• C) If the sequences $(a_n)$ and $(a_nb_n)$ both converge, then so does the sequence $(b_n)$.

Here a student is expected to A) for example appeal to the result about the product of two converging sequences being convergent itself, B) come up with a counterexample, C) come up with a counterexample, but will get partial credit for realizing that $(b_n)$ should converge as a quotient of two converging sequences, but forgets about the possibility of an attempt to divide by zero (that actually is crucial in finding a counterexample).

In second semester calculus I might ask something like:

Fact or fiction?

  • A) If a function is differentiable on the interval $[0,1]$, then it is also Riemann integrable over that interval.
  • B) If the sequence $(a_n)$ converges, then the power series $\sum_n a_nx^n$ converges for all $x$ with $|x|<1$.
  • C) If the sequence $(a_n)$ converges, then the power series $\sum_n a_nx^n$ converges for all $x$ with $|x|\le1$.

A student should be able to prove A by recalling from first semester that a differentiable function is continuous and combine that with a theorem from second semester telling that a continuous function is integrable over a closed interval. Parts B and C simply test whether they absorbed the basic facts from the chapter of series, power series, and the body of examples covered.

I'm sad to say I often include claims testing whether students understand basic "if..then" clauses at all. The way I grade these comes as a surprise to some, so to soften the blow, I include a sample question like this in the HW set prior to midterms, and explain the philosophy.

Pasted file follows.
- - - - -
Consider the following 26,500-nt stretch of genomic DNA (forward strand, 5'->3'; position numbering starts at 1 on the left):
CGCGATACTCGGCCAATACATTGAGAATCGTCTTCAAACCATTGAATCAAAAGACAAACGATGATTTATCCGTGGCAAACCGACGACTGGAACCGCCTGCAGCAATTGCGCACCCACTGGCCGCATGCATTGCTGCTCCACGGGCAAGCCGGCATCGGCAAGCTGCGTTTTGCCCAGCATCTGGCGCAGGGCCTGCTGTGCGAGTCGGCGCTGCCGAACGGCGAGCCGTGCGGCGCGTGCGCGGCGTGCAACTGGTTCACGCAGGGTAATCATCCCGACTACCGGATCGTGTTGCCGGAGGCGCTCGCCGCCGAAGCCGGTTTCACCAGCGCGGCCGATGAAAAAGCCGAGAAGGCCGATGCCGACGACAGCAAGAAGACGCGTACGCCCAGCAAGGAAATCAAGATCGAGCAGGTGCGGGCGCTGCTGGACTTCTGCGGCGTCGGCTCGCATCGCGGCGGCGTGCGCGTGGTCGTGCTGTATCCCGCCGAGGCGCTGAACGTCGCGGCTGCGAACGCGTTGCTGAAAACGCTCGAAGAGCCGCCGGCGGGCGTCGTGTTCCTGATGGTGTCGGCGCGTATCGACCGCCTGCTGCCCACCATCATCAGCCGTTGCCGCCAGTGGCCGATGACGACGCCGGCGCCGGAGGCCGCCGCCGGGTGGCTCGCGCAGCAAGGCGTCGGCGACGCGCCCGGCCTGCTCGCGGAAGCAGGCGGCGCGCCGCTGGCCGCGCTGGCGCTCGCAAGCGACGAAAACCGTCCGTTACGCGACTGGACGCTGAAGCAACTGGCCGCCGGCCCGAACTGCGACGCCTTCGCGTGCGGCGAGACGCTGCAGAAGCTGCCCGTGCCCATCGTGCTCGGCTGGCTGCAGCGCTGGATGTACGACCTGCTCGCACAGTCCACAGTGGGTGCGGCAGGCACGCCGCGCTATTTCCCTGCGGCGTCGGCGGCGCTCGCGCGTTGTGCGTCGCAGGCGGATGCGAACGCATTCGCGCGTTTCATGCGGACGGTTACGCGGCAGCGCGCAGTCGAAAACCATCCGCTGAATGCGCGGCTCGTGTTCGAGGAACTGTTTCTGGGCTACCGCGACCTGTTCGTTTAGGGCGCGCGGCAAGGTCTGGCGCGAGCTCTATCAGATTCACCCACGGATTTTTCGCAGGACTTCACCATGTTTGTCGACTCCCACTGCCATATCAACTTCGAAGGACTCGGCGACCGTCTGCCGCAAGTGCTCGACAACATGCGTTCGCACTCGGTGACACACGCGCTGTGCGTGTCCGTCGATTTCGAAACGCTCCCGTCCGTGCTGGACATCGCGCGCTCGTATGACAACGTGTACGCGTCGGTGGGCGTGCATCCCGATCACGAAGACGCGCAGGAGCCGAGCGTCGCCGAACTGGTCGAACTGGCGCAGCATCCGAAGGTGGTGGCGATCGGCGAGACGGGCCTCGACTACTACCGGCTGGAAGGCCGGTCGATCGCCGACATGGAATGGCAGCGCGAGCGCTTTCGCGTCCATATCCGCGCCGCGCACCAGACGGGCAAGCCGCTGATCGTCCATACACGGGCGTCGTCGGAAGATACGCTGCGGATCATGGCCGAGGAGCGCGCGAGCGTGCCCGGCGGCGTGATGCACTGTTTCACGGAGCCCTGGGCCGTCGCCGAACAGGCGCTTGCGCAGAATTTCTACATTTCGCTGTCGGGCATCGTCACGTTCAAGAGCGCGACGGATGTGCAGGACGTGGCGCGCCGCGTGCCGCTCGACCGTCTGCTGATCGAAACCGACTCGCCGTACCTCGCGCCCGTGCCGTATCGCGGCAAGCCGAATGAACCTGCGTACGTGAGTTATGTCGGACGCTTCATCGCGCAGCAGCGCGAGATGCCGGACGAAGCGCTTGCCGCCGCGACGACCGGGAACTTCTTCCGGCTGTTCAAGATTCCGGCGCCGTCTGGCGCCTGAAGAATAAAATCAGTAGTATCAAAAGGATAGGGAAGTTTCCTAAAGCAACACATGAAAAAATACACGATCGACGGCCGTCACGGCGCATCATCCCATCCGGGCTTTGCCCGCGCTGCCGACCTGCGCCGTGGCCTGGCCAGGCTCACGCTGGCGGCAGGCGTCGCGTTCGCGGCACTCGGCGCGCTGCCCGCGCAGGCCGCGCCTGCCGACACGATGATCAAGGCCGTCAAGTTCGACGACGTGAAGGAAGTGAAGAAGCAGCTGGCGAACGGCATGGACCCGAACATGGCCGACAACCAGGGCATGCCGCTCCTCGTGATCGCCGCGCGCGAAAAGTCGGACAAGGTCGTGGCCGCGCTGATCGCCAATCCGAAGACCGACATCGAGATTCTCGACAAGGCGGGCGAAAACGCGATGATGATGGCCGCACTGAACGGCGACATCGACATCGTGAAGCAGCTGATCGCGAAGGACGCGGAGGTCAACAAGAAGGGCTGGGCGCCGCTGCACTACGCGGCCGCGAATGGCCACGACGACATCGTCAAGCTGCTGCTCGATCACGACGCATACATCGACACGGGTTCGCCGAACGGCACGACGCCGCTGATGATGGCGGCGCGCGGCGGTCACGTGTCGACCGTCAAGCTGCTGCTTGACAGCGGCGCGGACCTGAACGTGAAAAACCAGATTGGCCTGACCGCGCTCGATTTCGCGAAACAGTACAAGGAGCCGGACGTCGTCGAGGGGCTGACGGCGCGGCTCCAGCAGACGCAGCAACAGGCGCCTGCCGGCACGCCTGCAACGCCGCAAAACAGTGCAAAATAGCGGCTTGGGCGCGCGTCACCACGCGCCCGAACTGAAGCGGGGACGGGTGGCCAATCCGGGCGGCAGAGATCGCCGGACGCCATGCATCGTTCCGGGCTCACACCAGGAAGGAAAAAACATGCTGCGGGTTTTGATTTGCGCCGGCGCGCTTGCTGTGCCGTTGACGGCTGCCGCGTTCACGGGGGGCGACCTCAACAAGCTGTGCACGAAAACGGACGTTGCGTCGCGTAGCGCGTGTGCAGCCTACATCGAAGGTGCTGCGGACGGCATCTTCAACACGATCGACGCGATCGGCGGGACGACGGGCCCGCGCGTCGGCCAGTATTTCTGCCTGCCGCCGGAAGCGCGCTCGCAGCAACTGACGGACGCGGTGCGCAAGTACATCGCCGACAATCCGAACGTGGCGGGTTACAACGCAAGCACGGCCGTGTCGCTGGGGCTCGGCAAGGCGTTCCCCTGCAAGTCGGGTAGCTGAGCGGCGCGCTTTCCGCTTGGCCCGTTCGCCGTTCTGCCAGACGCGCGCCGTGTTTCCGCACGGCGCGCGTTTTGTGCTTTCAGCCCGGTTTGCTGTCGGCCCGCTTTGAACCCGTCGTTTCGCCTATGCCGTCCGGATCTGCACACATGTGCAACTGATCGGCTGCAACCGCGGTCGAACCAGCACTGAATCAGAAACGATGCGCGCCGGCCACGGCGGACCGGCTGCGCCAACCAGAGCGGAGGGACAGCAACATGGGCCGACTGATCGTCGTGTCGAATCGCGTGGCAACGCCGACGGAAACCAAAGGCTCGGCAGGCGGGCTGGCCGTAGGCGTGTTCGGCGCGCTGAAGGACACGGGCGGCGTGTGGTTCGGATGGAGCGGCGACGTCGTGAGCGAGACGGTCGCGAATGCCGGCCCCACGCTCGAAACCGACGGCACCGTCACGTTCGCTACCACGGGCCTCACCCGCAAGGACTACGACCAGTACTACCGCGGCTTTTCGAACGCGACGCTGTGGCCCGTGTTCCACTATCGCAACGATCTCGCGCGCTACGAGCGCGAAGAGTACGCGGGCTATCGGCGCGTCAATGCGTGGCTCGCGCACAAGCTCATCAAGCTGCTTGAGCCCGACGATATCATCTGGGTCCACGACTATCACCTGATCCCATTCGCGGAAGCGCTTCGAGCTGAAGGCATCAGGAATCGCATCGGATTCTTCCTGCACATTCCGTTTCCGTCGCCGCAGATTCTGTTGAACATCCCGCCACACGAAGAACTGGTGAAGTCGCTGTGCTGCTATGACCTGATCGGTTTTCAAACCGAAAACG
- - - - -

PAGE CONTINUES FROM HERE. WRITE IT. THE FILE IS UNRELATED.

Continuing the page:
In case you were wondering: I teach a section for non-math majors. Some of them major in theoretical physics or some such discipline, and I need to cater to their need to be at least somewhat prepared for more advanced courses. Some of the students shouldn't be in that course, but are there because they did well in high school math, and think they can waltz through this. Yet they wouldn't recognize a basic logical fallacy if it hit them on the nose. Schizophrenic, yes. But somehow we cope.


You have some really good pros and cons for explanations on a true/false test. If that is the method that you would like to keep using, you could always try having students explain why the find a statement/problem true or false. For example, have the directions read something like: Mark the statement either true or false, if you find the statement to be false, explain your reasoning. Or you could have them explain themselves if they find it true. because I do not know whether or not you give tests that consist of just true/false questions, I would like to suggest that a combination of test structures, i.e. multiple choice, free response, true/false, etc. This would allow your students to have other avenues to express their understanding of the material than just "do you think this is correct or not?" But it is your classroom and you know how much time you have to dedicate to test grading, and what test structure you prefer.


I would definitely say that there needs to be some part of the question asking justification. The sole purpose of the test is to see if they have sufficiently learnt the material and giving the ability to just plug and chug or even guess isn't doing mathematics. Also if the student is like me they may have made programs on their calculators to do the work for them which ultimately in the long prohibits their ability to come to the conclusion on a step by step basis. Just by the way I answer this as a college freshman, not a teacher. Thought a student's perspective may help.